Monday, November 09, 2009

LaTeX note: two columns

To make a new page with two columns:


Two columnns at the same page


Monday, August 24, 2009

Linux note: recursive replacement

This is a script to recursively do pattern replacing with dir

if [ $# -ne 3 ]
echo 'Usage: dir pattern1 pattern2'
exit 85

for f in `grep -rl $2 $1`;
sed "s/$2/$3/g" -i $f

$1 is the directory, $2 is the pattern to be replaced and $3 is the new pattern. This script iterates through all files in directory. Filtering can be done by changing the for loop into a detailed list of files.

Tuesday, April 21, 2009

C++ note: using a functor to help organise a vector of pointers

Suppose that some large structures need to be managed by using a heap. There is no limitation to the number of items, and therefore a vector is used to maintain the memory. Because they are organised in a heap, direct heap operation on the memory vector is slow. Therefore, another vector is used to store the indice.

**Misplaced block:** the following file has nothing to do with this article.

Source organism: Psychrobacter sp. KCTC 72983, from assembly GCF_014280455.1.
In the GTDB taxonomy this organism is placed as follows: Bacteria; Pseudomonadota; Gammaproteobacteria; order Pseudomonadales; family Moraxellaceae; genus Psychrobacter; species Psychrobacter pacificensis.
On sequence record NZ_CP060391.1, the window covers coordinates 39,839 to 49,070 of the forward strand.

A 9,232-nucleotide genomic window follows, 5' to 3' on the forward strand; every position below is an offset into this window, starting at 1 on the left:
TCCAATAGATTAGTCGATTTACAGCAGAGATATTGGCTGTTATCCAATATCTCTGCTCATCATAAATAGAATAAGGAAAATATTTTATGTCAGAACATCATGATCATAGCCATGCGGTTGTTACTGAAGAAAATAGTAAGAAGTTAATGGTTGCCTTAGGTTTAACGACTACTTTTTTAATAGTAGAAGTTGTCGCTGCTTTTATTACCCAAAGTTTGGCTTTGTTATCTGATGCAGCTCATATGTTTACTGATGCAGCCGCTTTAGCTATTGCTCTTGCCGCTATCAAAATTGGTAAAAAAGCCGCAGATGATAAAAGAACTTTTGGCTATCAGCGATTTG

template<cnode> myClass{
vector<cnode> memory;
vector<unsigned> indice;

Now the indice vector must store indice (unsigned) rather than pointers (CNode*). This is because when the memory vector is reallocated, the original pointers to the memory are invalid. Using pointer vectors will lead to segmentation-fault.

Pushing and popping heap operations can now be carried out on the indice. They should rely on node comparison. The standard node comparison function should read like:

// in myClass
bool less(const unsigned x, const unsigned y) { return memory[x] < memory[y]; }

The above code does not compile, because push_back and pop_back in std require a function with the signature less(x, y). A member function doesn't work. A solution is the functor.

struct CNodeLess {
const vector<CNode> *memory;
CNodeLess(const vector<CNode> &bm): memory(&bm) {}
bool operator()(const unsigned &x, const unsigned &y) { return (memory[x] < memory[y]); }

Now the class can have a member in CNodeLess that caches the memory, and provide the less(x,y) signature.